Nat shares her top bottle feeding hacks and tips in this Facebook live video, sponsored by Dr. Brown’s. For more info, visit drbrownsbaby.com. Scroll below for the video transcript.
Bottle Feeding Hacks for Expecting and New Parents
Hello everybody! I am Natalie Diaz, founder of Twiniversity, big cheese and author of a little book called What to Do When You’re Having Two!
Every once in a while, we jump online, and we talk about Dr. Brown’s—a longtime partner of ours and one of personal my all-time favorites. They were exclusively who my twins used when they were super tiny and now, I get to keep spreading the word with you guys.
We are talking about hacks today. We are talking about tips today. We’re giving away prizes today.
This is the Dr. Brown’s bottle, and why it is so unique is because it has this venting system that is in the center. Now, this venting system gets rid of a lot of air that is in here, making it easier for our babies to drink out of it and therefore have fewer issues—especially with colic. They do make a preemie bottle—one of the only companies that makes a preemie bottle.
These are the Options bottles. They have the green venting system.
If your baby doesn’t truly need them, I don’t think you can really understand the benefit of them, but as a mom of a child with severe reflux (she was on an apnea monitor and it was very, very bad) for the first 7 months of my daughter’s life, [I really understand the benefit of the venting system]. My twins were born at 34 weeks and my daughter came home from the hospital after a month. I never really liked breastfeeding, but I did exclusively pump, and when I was in the hospital, they recommended that I go and get these Dr. Brown’s bottles.
They do sell the venting system separately, but you need the Options bottle to use it. I strongly recommend that if you are buying new bottles that you buy the green venting system because that means the bottle can be used with or without the venting system. The “old” version is the blue venting system. So, if you got hand-me-down bottles, they are perfectly good, but you cannot use the blue bottle without the venting system. The Options bottle literally gives you the option to use it with or without the venting system.
How Many Bottles Do We Need?
We recommend that you start off with at least 16 bottles, because that’s how many feeds a day you are going to be doing. You’re going to come home from the hospital and be on a 3-hr feeding schedule. So, for the first month, you are going to be doing a feed of your twinnies every 3 hours, 24 hrs a day. That means that you will need that many bottles for the day, unless you want to wash them.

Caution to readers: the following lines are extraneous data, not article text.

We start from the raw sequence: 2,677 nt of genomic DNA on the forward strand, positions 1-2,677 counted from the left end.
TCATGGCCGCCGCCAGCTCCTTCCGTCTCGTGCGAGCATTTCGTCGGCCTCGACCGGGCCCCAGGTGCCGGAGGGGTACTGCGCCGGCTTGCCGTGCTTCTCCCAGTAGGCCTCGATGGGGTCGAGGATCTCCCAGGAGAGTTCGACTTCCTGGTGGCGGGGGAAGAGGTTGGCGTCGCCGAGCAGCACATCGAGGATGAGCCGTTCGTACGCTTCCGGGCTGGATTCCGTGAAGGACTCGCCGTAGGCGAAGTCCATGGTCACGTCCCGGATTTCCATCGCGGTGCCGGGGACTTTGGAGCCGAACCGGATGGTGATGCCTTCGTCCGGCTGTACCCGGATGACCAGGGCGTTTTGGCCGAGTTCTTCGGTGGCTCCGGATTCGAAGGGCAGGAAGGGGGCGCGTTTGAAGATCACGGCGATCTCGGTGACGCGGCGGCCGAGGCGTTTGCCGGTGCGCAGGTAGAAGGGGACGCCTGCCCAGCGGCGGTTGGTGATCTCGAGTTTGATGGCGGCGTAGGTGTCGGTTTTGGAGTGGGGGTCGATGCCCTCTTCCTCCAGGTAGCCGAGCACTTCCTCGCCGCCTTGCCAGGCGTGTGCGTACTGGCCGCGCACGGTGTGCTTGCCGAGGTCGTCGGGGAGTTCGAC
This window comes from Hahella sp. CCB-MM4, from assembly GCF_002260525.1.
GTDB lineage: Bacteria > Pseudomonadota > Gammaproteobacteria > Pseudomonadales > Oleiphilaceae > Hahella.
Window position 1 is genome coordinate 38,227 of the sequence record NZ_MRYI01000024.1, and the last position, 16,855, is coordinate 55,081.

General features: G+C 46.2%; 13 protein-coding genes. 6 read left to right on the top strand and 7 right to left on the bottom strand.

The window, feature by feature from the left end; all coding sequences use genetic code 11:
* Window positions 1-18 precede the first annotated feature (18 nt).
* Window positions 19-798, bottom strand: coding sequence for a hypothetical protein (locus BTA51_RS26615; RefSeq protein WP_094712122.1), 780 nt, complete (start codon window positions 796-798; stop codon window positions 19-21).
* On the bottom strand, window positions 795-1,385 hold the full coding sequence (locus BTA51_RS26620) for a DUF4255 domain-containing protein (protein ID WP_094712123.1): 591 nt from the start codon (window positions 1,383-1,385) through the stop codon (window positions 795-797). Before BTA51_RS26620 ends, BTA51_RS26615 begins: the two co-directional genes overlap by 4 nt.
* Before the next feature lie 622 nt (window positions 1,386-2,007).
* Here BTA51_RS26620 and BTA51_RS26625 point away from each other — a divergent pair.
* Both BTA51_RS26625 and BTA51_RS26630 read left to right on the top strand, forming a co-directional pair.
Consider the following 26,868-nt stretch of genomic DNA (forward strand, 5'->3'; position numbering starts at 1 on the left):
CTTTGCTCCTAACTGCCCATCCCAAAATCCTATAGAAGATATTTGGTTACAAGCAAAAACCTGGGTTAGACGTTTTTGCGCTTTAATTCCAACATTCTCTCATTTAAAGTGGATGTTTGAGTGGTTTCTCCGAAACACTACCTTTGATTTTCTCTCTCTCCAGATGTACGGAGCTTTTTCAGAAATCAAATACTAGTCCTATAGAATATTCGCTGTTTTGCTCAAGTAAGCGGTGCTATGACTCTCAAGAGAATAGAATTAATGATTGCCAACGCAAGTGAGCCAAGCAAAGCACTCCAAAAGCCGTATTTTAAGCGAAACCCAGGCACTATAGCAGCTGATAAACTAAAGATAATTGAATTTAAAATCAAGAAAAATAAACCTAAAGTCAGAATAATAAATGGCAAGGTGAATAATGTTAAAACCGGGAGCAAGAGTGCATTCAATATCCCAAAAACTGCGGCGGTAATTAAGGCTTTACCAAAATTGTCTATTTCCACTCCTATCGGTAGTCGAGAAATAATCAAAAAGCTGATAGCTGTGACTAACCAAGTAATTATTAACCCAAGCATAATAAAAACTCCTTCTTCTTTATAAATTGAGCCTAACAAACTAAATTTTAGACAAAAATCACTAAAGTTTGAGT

I did use these bottles exclusively. As a mommy of preemies, I was told: “get those bottles”! At the time, we weren’t using the preemie bottle, we were using the Level 1 nipple…which brings us to our first tip.
When Do We Change Nipples?
How do I know when I’m going to go from a Level 1 to a Level 2? Or when am I going to go from a preemie to a Level 1? First you need to know what nipple you are currently using; if you have a brand-new bottle off the rack it is going to come with a Level 1 nipple.
On the nipple it will be written what “flow” it is. Everybody starts off with a Level 1 if you’re buying bottles that are new. You need to speak to your doctor before changing nipples because if you’re baby has a feeding issue or if your baby has any oral motor issues, that could be something they want to address.
Switching nipples is not something that I recommend that you just do on your own. You should always speak to your doctor when moving from one level nipple to the next level.
You can start off with the preemie if necessary but you do not have to start off with a preemie—I actually recommend that you start off with a Level 1. The level is equivalent to the flow; 1 is the slowest, 2 is faster, 3 is faster and 4 is the fastest. There are 5 levels in total; preemie through Level 4.
If you are expecting, when you are registering, please make sure that you are registering for different level nipples! We’re going to get our Level 1 nipple that comes in the box and then we’re going to also register for some Level 2 and level 3, that way you know that you have them in the house.
Again, I suggest you do not change the level nipple until you speak to your doctor. And when you do change the level of your nipples–whether you go from a preemie to a 1, or a 2 to a 3, do not trash the old nipples until you are really comfortable in your new level nipple. When you transition, you’re so excited to have a transition that you may quickly toss these in the trash, but you do not know how your baby will take to the new level so do not toss these in the trash until you are comfortably settled.